“As corny or cheesy as it may sound I’ve always wanted to be a prosecuting attorney,” Braden said. “Even when I applied to law school they require a letter as part of your application and I talked about how I wanted to be a prosecutor. I was born and raised in FM, I live in West Point, love my home, my community and want to be able to work for the people of Lee County.”
Ross said his diligence and work ethic make him a viable candidate for the post. He also said he’s well versed in criminal law and has the ability to exercise good judgment in the position. And even as a defense attorney he has solid relationships with the local law enforcement.
“I think even for a defense attorney, I have a very good working relationship in particular with the Lee County Sheriff’s Department and the deputies there. I’m very familiar with law enforcement officers moreso in Fort Madison than south Lee County.
Regarding body cameras, Ross also said it’s helpful in building cases and officer accountability as well.
“It gives an objective viewpoint of what actually happened for any specific incident. Regardless of what someone may say, the video will speak for itself.”
Ross said he didn’t want to take a position at this time on the issue of video evidence as a public record.
Ross said he didn’t really see anything warranting change in the county attorney’s office, but did indicate he would want to see the drug court continue and said closures such as the Mental Health Institute in Mount Pleasant have created resource gaps in dealing with community drug problems.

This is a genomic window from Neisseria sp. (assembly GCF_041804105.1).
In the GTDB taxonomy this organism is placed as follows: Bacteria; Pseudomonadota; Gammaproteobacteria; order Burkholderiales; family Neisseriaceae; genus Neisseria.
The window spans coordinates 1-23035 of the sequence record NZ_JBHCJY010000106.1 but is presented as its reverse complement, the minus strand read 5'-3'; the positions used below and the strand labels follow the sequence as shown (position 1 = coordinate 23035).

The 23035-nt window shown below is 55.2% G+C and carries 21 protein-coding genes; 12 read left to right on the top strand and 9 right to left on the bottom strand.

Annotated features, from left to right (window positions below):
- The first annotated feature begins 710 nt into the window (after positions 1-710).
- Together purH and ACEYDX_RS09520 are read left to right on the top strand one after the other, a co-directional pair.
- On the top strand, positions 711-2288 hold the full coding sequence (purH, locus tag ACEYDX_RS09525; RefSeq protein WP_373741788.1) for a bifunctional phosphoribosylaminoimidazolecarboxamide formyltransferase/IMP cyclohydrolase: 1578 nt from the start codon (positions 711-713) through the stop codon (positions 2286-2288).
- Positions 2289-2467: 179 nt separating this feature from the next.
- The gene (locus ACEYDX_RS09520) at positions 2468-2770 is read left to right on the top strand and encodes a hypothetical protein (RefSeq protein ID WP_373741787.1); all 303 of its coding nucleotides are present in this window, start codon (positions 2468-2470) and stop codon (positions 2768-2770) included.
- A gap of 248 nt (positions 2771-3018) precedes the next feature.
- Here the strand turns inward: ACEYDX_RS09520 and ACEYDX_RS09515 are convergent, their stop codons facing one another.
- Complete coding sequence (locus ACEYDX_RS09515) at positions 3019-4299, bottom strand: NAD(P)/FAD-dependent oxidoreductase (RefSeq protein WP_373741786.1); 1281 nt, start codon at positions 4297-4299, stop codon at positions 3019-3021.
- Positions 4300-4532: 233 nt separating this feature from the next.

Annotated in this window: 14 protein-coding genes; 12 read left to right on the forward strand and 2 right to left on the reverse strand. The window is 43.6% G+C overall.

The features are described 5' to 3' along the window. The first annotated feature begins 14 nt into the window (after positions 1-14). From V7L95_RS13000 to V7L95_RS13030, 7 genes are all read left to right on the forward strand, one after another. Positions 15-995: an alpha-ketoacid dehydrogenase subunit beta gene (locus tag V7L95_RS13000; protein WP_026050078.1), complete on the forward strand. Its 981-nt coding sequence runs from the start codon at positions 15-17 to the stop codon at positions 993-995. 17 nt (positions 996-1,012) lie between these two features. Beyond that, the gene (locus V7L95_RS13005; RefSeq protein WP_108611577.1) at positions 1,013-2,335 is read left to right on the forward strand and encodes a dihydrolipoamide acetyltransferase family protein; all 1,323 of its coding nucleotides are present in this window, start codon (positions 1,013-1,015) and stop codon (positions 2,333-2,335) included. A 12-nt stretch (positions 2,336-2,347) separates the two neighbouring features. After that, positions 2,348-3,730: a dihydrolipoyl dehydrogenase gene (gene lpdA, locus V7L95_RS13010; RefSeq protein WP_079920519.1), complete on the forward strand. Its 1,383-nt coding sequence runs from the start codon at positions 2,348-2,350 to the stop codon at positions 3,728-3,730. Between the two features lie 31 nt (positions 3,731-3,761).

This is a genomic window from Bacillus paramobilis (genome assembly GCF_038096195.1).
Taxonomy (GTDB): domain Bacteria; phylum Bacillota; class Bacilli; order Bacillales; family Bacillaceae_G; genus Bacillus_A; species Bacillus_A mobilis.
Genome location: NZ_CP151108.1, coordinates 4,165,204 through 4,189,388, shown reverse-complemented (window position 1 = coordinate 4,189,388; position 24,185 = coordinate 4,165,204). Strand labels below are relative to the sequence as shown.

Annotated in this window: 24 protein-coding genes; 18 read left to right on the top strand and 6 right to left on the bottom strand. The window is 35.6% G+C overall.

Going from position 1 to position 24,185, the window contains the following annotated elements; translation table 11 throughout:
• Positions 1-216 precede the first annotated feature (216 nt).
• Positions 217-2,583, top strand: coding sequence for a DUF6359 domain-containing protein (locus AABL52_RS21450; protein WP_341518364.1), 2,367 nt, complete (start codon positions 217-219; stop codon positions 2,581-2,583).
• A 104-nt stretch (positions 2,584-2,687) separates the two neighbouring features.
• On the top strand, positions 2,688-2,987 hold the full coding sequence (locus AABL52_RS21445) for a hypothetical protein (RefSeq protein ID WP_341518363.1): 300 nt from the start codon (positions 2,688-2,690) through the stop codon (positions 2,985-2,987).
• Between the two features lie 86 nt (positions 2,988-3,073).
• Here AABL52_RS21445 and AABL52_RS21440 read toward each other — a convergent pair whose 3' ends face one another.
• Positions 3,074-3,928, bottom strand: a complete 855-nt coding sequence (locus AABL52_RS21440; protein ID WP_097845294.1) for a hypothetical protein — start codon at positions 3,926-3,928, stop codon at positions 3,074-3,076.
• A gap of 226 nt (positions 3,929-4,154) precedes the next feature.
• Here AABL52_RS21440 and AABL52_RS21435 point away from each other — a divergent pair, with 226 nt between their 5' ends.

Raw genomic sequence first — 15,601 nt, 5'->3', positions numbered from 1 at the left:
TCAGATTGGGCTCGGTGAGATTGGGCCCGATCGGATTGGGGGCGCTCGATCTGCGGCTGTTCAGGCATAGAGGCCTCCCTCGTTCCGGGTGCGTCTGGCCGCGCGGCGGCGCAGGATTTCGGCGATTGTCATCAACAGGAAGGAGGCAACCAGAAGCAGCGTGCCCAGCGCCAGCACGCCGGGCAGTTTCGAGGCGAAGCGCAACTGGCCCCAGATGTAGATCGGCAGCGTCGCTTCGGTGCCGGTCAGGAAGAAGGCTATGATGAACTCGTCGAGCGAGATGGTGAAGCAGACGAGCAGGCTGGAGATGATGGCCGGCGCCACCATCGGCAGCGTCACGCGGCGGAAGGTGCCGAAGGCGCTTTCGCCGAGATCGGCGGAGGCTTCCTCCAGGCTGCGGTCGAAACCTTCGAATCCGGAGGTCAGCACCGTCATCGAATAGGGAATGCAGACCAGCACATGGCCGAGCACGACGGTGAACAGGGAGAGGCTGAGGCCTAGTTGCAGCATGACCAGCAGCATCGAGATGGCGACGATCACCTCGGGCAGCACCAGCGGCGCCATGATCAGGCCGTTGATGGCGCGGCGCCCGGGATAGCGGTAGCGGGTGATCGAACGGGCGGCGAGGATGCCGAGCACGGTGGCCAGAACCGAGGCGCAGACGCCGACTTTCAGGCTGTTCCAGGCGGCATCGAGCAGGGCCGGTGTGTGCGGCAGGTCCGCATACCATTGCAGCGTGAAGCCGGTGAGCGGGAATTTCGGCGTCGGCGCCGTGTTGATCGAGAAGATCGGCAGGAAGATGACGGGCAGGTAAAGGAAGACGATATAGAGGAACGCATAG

Ross said he if he’s fortunate enough to be selected for the post, he had no plans to go anywhere else.
“Like I said to the board, if I am their guy for the position. I’d be their guy for the next 30 years. This would be my career choice. I have no other aspirations to pursue a judgeship or anything.”
Currently a public defender in Davenport, Christen said she was interested in the position because she’s seen the other side of the courtroom and that would enable her to be an effective prosecutor.
“While almost all of my legal work experience is in criminal defense, I can and will use that experience to fulfill all prosecutorial duties,” Christen said. “I have been very successful in breaking down and analyzing a case for the weaknesses that lead to reasonable doubt and acquittal verdicts. I will take that same skill and experience to find and fix those weaknesses in a case to obtain a conviction.”
Christen said the use of body cameras and dashboard cameras are also a great thing for proof and evidence, but said any releasing of those records should be done with care and only after a case has been closed.
“There’s just too many way to jeopardize a case,” she said. “I would only be in favor of the release after the case has been officially closed.”
Christen graduated from the University of Iowa with a degree in sociology and a juris doctorate and has had stints with the Johnson and Dubuque County attorneys offices. She was a member of the Air Force ROTC program at Iowa and worked at the Youth Law Center. She’s been part of several high visibility cases as a public defender while in the Scott County office and said that exposure has helped prepare her for a lead position.